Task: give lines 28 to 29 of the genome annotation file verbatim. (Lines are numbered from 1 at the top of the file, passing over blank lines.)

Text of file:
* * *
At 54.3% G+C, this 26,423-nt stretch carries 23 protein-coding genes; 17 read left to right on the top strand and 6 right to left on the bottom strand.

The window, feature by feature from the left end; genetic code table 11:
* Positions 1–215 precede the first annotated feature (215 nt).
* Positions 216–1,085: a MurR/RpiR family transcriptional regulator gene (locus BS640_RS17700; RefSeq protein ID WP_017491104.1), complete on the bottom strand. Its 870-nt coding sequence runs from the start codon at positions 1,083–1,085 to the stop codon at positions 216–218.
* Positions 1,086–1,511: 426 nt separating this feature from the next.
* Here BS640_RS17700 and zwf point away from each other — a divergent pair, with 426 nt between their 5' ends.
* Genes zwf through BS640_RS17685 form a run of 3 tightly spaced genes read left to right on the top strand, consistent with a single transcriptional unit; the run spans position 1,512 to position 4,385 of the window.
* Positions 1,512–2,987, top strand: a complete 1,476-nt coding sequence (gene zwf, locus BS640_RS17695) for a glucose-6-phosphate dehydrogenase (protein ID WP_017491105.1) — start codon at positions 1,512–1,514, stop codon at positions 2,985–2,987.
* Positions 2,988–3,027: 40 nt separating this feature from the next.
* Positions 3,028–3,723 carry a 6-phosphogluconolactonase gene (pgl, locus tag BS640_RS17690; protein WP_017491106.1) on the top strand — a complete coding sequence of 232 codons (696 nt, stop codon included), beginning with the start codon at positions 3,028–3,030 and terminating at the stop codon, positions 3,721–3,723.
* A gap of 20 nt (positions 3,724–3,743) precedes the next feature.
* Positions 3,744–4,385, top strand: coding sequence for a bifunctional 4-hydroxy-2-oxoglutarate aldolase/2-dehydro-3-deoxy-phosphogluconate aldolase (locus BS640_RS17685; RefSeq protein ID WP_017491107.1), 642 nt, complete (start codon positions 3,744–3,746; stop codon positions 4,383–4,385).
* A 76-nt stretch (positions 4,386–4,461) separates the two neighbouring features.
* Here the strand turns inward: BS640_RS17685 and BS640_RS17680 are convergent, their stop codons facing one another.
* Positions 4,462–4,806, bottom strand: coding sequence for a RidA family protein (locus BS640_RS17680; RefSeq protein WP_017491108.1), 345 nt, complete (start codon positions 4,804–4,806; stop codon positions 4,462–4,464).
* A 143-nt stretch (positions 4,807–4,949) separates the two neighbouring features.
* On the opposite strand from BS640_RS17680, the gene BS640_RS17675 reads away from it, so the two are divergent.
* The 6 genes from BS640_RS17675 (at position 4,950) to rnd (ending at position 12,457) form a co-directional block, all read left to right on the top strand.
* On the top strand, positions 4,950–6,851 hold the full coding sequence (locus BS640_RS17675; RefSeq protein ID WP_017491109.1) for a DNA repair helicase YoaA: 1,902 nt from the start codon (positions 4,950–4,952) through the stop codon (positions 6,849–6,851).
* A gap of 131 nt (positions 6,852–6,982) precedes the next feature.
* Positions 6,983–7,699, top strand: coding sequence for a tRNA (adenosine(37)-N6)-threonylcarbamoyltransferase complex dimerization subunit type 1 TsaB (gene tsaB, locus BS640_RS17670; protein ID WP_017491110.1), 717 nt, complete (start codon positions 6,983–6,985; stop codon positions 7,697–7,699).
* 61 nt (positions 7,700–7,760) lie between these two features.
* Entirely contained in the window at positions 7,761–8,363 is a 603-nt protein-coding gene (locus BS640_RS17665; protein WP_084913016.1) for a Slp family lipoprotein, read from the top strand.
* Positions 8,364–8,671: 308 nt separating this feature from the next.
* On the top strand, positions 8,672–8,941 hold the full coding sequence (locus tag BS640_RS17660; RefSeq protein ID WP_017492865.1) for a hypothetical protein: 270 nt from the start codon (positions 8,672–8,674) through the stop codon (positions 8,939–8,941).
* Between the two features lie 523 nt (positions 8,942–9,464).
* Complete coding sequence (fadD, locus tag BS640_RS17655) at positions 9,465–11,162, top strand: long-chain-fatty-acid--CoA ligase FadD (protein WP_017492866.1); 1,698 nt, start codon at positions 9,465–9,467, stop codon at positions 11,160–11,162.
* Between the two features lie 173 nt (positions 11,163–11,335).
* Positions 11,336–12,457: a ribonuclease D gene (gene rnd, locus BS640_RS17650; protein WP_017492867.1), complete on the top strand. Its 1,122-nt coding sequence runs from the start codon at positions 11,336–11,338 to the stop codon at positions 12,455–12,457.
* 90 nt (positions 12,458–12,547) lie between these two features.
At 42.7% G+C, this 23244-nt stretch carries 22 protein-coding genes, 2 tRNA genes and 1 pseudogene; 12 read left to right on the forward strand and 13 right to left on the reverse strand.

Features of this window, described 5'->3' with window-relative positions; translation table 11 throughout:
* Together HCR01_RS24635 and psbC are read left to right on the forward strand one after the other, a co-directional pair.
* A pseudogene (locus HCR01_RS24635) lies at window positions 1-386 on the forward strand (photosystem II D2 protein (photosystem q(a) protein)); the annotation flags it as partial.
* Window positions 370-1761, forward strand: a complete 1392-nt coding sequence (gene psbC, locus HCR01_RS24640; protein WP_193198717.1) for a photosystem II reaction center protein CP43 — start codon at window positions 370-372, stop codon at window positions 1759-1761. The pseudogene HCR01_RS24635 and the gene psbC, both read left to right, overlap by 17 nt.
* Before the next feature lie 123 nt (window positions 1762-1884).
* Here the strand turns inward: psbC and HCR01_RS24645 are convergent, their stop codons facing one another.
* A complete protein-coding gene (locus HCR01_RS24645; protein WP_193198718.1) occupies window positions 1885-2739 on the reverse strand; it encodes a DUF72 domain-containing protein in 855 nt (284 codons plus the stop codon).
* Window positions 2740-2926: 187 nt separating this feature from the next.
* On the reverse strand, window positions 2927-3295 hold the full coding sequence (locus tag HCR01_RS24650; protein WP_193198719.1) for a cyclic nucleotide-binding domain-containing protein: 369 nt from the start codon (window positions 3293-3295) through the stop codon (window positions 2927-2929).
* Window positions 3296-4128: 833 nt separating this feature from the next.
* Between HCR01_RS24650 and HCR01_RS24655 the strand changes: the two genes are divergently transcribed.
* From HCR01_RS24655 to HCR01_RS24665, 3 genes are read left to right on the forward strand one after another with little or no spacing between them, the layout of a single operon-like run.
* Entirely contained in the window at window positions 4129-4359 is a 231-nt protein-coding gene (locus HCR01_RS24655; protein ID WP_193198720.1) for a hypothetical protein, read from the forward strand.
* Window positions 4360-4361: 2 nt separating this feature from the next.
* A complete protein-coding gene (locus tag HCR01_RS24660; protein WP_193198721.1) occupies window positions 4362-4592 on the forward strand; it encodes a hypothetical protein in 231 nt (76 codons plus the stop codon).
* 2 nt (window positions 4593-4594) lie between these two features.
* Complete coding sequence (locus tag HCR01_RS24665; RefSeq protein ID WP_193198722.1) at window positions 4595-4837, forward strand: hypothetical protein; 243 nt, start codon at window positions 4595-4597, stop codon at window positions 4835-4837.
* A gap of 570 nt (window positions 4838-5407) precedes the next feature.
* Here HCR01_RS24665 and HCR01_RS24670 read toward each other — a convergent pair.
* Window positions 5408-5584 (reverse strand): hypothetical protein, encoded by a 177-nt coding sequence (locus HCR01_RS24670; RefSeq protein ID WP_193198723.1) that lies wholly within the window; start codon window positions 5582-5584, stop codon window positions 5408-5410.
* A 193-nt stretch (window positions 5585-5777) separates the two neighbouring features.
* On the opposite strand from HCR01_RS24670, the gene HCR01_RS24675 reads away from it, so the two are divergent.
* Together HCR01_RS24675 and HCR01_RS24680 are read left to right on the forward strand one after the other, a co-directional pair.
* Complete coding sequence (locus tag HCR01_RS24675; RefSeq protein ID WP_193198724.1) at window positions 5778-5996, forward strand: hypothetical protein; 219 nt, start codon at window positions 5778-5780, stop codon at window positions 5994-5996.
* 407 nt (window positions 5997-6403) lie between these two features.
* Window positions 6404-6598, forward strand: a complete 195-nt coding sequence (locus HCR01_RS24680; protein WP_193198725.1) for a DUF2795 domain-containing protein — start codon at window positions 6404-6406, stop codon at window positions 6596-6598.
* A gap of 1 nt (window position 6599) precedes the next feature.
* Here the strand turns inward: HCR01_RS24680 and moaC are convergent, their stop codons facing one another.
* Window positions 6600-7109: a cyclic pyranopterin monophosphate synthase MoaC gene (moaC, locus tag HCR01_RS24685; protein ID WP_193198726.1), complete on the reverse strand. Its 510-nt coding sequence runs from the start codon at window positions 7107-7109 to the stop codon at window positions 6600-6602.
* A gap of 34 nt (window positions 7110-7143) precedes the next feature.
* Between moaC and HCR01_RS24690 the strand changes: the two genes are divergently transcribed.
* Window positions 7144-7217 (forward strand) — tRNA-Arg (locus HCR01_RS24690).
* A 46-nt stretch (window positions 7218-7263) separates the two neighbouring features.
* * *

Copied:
* Between the two features lie 173 nt (positions 11,163–11,335).
* Positions 11,336–12,457: a ribonuclease D gene (gene rnd, locus BS640_RS17650; protein WP_017492867.1), complete on the top strand. Its 1,122-nt coding sequence runs from the start codon at positions 11,336–11,338 to the stop codon at positions 12,455–12,457.